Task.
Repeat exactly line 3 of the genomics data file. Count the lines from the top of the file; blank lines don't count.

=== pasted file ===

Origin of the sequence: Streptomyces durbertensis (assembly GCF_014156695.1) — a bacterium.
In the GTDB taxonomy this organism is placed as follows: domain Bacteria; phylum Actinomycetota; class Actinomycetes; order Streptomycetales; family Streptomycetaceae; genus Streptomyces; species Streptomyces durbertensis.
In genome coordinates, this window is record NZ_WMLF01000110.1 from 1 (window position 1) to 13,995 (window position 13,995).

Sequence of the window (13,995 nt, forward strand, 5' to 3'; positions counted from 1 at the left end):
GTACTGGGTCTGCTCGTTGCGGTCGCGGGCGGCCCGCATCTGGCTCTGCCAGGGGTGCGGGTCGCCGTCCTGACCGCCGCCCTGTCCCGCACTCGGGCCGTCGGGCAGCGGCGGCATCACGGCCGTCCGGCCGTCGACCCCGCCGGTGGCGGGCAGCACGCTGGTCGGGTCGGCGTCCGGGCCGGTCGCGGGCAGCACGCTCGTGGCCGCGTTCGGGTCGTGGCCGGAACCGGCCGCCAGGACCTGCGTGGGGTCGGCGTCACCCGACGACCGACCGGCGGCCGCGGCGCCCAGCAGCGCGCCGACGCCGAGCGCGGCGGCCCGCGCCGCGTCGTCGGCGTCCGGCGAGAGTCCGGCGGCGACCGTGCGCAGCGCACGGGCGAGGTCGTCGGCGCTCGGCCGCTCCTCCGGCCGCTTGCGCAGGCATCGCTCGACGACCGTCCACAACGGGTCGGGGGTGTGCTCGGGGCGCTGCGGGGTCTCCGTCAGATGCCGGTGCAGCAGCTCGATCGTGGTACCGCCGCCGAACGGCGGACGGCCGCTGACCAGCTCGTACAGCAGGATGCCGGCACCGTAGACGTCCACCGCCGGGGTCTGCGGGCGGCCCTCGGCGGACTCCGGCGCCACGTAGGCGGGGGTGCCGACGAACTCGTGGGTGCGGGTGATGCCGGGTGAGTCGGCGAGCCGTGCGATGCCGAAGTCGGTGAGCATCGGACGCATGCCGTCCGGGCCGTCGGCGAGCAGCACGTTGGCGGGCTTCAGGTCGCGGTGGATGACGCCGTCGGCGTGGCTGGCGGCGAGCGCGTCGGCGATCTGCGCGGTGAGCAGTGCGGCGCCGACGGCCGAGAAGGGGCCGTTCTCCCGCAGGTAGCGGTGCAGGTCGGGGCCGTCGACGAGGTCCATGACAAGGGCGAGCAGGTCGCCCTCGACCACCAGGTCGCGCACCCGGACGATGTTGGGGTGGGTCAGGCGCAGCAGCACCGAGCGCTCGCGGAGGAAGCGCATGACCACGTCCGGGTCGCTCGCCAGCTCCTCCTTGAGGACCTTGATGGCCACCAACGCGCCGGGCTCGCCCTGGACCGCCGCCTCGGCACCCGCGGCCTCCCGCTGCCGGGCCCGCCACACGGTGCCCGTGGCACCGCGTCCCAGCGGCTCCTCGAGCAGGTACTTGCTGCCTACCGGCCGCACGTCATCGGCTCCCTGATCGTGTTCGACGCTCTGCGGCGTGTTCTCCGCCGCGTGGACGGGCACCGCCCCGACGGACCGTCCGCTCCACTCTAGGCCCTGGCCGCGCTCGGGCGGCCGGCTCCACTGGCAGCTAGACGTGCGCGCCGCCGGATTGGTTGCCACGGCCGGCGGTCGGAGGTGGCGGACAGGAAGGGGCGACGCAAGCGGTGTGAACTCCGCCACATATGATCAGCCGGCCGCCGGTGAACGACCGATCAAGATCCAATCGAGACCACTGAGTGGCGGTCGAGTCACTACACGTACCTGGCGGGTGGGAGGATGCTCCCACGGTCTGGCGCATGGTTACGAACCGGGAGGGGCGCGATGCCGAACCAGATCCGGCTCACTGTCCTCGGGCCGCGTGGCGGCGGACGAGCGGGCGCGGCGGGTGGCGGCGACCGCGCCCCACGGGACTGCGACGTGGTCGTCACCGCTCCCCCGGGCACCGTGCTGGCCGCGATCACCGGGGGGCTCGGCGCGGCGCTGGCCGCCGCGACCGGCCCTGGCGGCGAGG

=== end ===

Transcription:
In genome coordinates, this window is record NZ_WMLF01000110.1 from 1 (window position 1) to 13,995 (window position 13,995).